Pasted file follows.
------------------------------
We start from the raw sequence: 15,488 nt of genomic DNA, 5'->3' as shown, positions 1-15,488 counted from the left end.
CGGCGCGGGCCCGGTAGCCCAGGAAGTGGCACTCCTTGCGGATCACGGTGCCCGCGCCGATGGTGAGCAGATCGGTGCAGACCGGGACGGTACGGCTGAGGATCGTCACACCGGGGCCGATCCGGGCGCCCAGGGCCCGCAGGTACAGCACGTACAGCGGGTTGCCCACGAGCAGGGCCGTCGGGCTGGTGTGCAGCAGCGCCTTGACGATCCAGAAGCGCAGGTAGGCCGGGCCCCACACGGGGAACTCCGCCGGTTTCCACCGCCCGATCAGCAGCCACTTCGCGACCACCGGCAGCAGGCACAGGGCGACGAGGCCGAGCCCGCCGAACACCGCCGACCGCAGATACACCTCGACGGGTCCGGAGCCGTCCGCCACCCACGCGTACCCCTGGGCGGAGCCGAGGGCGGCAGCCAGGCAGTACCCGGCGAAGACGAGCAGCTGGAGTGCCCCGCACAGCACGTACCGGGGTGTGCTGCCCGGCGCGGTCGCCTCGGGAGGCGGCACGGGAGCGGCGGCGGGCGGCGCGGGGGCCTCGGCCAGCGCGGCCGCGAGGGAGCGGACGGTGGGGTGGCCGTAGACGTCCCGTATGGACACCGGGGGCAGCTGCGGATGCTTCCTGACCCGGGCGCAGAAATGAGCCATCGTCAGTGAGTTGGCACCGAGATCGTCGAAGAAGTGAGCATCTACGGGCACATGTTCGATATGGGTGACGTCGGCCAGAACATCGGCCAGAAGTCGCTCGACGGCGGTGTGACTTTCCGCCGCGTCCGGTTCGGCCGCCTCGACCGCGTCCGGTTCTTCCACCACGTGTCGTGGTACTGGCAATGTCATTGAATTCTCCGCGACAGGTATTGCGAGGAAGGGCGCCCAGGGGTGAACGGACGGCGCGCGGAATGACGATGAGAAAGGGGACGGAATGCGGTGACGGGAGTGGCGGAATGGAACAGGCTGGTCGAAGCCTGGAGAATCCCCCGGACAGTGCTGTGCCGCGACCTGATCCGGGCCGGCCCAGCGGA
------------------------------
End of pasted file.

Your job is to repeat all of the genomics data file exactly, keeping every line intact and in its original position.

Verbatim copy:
We start from the raw sequence: 15,488 nt of genomic DNA, 5'->3' as shown, positions 1-15,488 counted from the left end.
CGGCGCGGGCCCGGTAGCCCAGGAAGTGGCACTCCTTGCGGATCACGGTGCCCGCGCCGATGGTGAGCAGATCGGTGCAGACCGGGACGGTACGGCTGAGGATCGTCACACCGGGGCCGATCCGGGCGCCCAGGGCCCGCAGGTACAGCACGTACAGCGGGTTGCCCACGAGCAGGGCCGTCGGGCTGGTGTGCAGCAGCGCCTTGACGATCCAGAAGCGCAGGTAGGCCGGGCCCCACACGGGGAACTCCGCCGGTTTCCACCGCCCGATCAGCAGCCACTTCGCGACCACCGGCAGCAGGCACAGGGCGACGAGGCCGAGCCCGCCGAACACCGCCGACCGCAGATACACCTCGACGGGTCCGGAGCCGTCCGCCACCCACGCGTACCCCTGGGCGGAGCCGAGGGCGGCAGCCAGGCAGTACCCGGCGAAGACGAGCAGCTGGAGTGCCCCGCACAGCACGTACCGGGGTGTGCTGCCCGGCGCGGTCGCCTCGGGAGGCGGCACGGGAGCGGCGGCGGGCGGCGCGGGGGCCTCGGCCAGCGCGGCCGCGAGGGAGCGGACGGTGGGGTGGCCGTAGACGTCCCGTATGGACACCGGGGGCAGCTGCGGATGCTTCCTGACCCGGGCGCAGAAATGAGCCATCGTCAGTGAGTTGGCACCGAGATCGTCGAAGAAGTGAGCATCTACGGGCACATGTTCGATATGGGTGACGTCGGCCAGAACATCGGCCAGAAGTCGCTCGACGGCGGTGTGACTTTCCGCCGCGTCCGGTTCGGCCGCCTCGACCGCGTCCGGTTCTTCCACCACGTGTCGTGGTACTGGCAATGTCATTGAATTCTCCGCGACAGGTATTGCGAGGAAGGGCGCCCAGGGGTGAACGGACGGCGCGCGGAATGACGATGAGAAAGGGGACGGAATGCGGTGACGGGAGTGGCGGAATGGAACAGGCTGGTCGAAGCCTGGAGAATCCCCCGGACAGTGCTGTGCCGCGACCTGATCCGGGCCGGCCCAGCGGA